You can hear this in recordings of Black stage singers at the turn of the last century. George Walker and Bert Williams were musical theater’s Key and Peele of their era, and in recordings, Walker sounds kind of like the Scottish Mrs. Hughes on “Downton Abbey.” In the theater song “Pretty Desdemone,” the word “say” doesn’t have the slide off the way most of ours do today, and “Desdemone” is “desdeMOHn.”

This way of speaking sounds to the modern ear almost Caribbean. Family memories of my grandfather, who was born in 1899 and died before I was born, are sparse at this point. However, those still alive who met him as children remember that he sounded as if he were from the West Indies. Yet he grew up near Atlanta; he very likely had the old-school style of Black speech rather than the one that developed later.

This means that Black people of Southern origin from the 19th century portrayed in such films as “Lincoln” and “Django Unchained” did not sound as they’re depicted in those films, the way Black people do now. (And never mind that Lincoln actually had a highish, reedy voice, as in Daniel Day-Lewis’s portrayal, not the sonorous baritone we often expect from those playing him.)

The Black characters in “The Gilded Age” are mostly Northerners. How they would have sounded in the 1880s is more elusive to the researcherand would have varied according to class, education and life history. However, it is relevant that one would not even know from recordings of his voice that W.E.B. DuBois, raised in Great Barrington, Mass., in the 1860s, ’70s and ’80s, was Black. And overall, the Black English familiar to us today is the result of the original Southern dialect and its interactions with white English varieties after the Great Migration starting in the 1910s. This had not happened by the 1880s, and thus we can be sure that the Brooklyn Black gentry portrayed in “The Gilded Age” did not have the sound of Black English familiar today. However they sounded would, we can be sure, come off as unfamiliar and even somewhat odd to us today.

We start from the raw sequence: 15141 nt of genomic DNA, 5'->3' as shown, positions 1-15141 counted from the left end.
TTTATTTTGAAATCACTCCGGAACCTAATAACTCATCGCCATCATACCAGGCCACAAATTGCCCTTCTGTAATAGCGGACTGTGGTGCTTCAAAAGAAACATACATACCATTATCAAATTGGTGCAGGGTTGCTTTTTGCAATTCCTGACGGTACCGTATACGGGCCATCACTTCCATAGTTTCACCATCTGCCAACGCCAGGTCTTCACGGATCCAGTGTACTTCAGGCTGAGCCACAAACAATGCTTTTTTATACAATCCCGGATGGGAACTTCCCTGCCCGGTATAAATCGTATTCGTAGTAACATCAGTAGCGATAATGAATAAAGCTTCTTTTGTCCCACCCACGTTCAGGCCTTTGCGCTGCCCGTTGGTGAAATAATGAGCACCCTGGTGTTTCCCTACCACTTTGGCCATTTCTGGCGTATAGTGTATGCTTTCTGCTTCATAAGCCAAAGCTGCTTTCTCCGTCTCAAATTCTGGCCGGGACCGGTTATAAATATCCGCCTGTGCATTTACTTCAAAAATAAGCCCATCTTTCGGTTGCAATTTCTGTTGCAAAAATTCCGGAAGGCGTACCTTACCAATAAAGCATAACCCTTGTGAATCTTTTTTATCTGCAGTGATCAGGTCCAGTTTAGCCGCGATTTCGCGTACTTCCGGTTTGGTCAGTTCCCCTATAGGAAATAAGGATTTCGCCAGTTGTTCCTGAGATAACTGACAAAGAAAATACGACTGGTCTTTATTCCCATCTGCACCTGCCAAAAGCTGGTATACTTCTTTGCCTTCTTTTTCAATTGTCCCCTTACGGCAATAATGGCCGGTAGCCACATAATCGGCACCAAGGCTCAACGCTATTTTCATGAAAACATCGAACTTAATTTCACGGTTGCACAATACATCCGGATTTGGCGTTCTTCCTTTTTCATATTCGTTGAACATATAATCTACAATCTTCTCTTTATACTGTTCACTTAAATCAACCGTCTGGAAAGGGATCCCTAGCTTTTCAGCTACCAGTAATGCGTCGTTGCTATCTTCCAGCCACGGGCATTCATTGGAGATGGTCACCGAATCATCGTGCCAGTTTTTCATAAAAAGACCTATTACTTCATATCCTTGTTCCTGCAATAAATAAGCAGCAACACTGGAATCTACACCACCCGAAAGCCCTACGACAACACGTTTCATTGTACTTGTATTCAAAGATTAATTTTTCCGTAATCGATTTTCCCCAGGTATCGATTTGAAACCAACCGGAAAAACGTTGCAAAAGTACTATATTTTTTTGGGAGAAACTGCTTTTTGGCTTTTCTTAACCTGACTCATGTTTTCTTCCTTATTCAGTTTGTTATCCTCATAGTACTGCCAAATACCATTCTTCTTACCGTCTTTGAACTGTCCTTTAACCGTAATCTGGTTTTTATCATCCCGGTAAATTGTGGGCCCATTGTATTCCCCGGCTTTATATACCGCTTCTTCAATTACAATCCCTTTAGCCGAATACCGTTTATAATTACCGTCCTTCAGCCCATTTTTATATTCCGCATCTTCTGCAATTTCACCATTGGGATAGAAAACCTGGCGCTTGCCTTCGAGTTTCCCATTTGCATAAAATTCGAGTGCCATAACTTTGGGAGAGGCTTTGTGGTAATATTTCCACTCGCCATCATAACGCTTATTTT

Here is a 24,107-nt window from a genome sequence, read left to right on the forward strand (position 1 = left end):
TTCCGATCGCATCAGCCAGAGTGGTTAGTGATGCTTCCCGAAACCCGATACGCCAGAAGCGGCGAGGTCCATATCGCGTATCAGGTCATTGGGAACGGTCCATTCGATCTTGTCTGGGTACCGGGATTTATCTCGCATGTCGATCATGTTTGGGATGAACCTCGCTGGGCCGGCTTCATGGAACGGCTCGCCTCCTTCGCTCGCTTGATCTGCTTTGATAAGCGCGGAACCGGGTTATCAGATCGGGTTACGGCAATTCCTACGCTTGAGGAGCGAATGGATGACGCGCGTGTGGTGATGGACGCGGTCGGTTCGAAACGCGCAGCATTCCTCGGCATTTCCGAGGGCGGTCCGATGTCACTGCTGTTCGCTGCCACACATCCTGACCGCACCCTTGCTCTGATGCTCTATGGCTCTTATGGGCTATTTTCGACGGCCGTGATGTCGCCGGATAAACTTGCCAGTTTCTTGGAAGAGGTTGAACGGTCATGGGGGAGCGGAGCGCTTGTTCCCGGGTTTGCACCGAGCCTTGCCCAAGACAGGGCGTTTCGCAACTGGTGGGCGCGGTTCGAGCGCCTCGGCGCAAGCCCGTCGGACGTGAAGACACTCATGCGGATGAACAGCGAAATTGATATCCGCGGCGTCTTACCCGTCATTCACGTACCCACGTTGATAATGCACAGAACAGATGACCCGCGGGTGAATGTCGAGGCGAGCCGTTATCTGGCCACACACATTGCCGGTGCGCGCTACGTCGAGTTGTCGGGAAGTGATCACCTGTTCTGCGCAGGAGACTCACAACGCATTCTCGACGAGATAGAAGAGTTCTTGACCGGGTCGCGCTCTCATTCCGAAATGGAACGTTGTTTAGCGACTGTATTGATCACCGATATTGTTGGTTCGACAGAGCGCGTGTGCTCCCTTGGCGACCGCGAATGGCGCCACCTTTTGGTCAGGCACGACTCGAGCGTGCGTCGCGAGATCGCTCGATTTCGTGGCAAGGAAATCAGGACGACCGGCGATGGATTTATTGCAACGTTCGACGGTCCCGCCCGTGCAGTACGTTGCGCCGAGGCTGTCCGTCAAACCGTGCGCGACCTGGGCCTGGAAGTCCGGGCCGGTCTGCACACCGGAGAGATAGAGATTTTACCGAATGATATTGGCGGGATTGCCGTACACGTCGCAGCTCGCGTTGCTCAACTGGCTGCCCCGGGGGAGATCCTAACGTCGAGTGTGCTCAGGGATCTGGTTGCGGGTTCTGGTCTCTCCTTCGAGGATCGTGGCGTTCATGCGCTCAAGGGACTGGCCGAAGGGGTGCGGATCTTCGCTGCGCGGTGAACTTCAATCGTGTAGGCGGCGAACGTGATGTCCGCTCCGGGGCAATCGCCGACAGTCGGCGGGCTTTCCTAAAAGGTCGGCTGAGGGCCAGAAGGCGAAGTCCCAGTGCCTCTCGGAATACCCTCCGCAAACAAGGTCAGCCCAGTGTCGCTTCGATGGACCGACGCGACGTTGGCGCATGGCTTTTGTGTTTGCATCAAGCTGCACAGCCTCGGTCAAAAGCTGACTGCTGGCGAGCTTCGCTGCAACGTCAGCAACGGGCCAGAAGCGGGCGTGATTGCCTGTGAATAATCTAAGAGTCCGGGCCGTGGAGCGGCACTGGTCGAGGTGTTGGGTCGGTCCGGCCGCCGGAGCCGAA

But there is no need to attend to any of this in modern dramatic depictions, and in fact, it would probably make for bad art. Speech is intimate, and its sounds and tones profoundly affect the way we process and respond to one another. The Caribbeanish tone of Black speakers of the gaslight era could blunt any lesson Black historical characters had to teach us about themselves or us, as would having a burgherly Black Northerner sound like Sara Roosevelt or her son. Sometimes a little inauthenticity has its uses.

The ending gag in the Bugs Bunny cartoon “Baseball Bugs” in 1946 has the Statue of Liberty coming briefly to life. As a kid, I found it strange that the statue was brown. But Lady Liberty was originally the copper color of a penny. The gorgeous green of today is the result of oxidation, which had changed her color by 1920. When the cartoon was made, the original hue was a living memory, and the artists in this case apparently still thought of it as the statue’s real color.

But even in the ’20s, people didn’t want the statue to be restored to the original, and I’m with them. The copper shade was undramatic in comparison with the way today’s green pops, becoming its own kind of real. In this way, authenticity can evolve.